Parenting Books: Moving From Formulas Back to Principles
If you’re a parent, you’ve probably read a parenting book, recommended a parenting book, and/or asked for a recommendation for a parenting book. I entered “parenting” in the Amazon search box, and voila - 200,000 entries! A general internet search yielded 389,000,000 hits in .57 seconds.
You are probably greatly influenced by friends, family, church, or social media concerning the books you choose, and people of similar age, or with children of similar age, have probably read many of the same books. (As an aside, it would be interesting to see how many books are the same old messages packaged in today’s lingo or with emphases that make such books attractive to modern readers.)
Why is it that we turn to so many books? I am convinced it’s because we want to know the formula to accomplishing whatever parenting goals we have. Yet those goals are as numerous as the books available to help us. Parents wonder: How do I get my kids to go to bed earlier - or stay up later so they sleep longer? What are the right things to say - or the wrong things to say? How do I get my kids moving – or get them to sit still? How do I get my kids under control - or give them more control? You get the idea. Depending on what you want, you can find a book to help you. And if someone else wants the opposite thing, well, there’s a book for that too.
Now, I didn’t take the time to scroll through the tens of thousands of entries to see if the Bible was included somewhere in the mix of all these parenting books. Not likely. Many Christians would even say that the Bible isn’t a parenting book, because it doesn’t give practical day-to-day help. It is true that you won’t find verses about the terrible twos, the tween years, or helping your twenty-something child to “adult.” We can, however, miss the forest for the trees, forgetting the foundational principles from which we parent in the moment.
Paul David Tripp’s 2016 book, Parenting: 14 Gospel Principles That Can Radically Change Your Family lifts parents from the daily details to biblical principles which can point us in a better direction.
Here are the principles covered in this helpful resource:
1. Nothing is more important in your life than being one of God’s tools to form a human soul.
2. God never calls you to a task without giving you what you need to do it. He never sends you without going with you.
3. Your children need God’s law, but you cannot ask the law to do what only grace can accomplish.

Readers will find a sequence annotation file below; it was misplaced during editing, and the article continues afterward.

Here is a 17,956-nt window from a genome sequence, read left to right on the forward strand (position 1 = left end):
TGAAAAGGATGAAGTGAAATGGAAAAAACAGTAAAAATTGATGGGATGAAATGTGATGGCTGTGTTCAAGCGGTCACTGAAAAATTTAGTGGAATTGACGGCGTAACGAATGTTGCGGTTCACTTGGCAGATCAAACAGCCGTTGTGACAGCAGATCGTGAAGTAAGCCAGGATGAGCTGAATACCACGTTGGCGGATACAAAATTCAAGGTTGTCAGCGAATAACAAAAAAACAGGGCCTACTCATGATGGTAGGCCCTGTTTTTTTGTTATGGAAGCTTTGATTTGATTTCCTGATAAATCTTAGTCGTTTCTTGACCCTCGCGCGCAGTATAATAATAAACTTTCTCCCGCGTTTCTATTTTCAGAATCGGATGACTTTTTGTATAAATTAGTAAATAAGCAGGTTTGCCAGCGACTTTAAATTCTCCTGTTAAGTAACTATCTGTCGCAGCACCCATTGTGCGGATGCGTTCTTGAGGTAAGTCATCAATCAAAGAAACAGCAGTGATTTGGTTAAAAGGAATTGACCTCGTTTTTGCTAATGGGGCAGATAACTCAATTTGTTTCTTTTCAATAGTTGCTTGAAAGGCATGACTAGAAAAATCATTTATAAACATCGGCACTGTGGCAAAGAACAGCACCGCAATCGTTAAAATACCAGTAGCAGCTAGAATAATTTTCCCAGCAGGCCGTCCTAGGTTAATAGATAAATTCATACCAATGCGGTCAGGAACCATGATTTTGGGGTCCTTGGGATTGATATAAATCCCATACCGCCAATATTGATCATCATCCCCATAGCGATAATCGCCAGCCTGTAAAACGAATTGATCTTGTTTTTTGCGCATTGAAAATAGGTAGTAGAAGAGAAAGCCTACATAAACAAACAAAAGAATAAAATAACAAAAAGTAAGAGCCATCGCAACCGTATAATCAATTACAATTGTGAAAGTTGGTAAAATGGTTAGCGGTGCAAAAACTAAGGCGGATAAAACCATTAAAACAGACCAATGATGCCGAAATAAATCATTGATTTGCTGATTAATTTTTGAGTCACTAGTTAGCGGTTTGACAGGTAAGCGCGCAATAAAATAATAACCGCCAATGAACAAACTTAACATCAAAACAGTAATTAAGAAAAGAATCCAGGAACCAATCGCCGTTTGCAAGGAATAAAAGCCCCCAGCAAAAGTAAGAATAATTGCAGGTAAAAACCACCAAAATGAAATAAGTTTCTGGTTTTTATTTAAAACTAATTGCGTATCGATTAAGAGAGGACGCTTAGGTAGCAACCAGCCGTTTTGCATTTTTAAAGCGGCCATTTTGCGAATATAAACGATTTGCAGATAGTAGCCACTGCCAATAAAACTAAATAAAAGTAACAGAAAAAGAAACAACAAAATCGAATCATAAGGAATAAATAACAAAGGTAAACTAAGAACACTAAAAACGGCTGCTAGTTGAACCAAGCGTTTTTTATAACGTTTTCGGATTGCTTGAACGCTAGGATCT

4. Recognizing what you are unable to do is essential to good parenting.
5. If you are not resting as a parent in your identity in Christ, you will look for identity in your children.
6. You must be committed as a parent to long-view parenting because change is a process and not an event.
7. As a parent, you’re not dealing just with bad behavior, but a condition that causes bad behavior.
8. One of the foundational heart issues in the life of every child is authority. Teaching and modeling the protective beauty of authority is one of the foundations of good parenting.
9. The foolishness inside your children is more dangerous to them than the temptation outside of them. Only God’s grace has the power to rescue fools.
10. Not all of the wrong your children do is a direct rebellion to authority; much of the wrong is the result of a lack of character.
11. You are parenting a worshiper, so it’s important to remember that what rules your child’s heart will control his behavior.
12. The goal of parenting is not control of behavior, but rather heart and life change.
13. It is only rest in God’s presence and grace that will make you a joyful and patient parent.
14. No parent gives mercy better than one who is convinced that he desperately needs it himself.
We must remember that no book covers every possible principle or application of those principles. You might get to the end and still have a lot of questions about the nuts and bolts of daily life. Yet, I am certain you will come away having raised your sights just a bit higher. Perhaps you’ll see that the grade, the team, the mess, and the moment are merely opportunities for us to be faithful parents applying God’s principles to our parenting, rather than merely seeking certain outcomes from our parenting.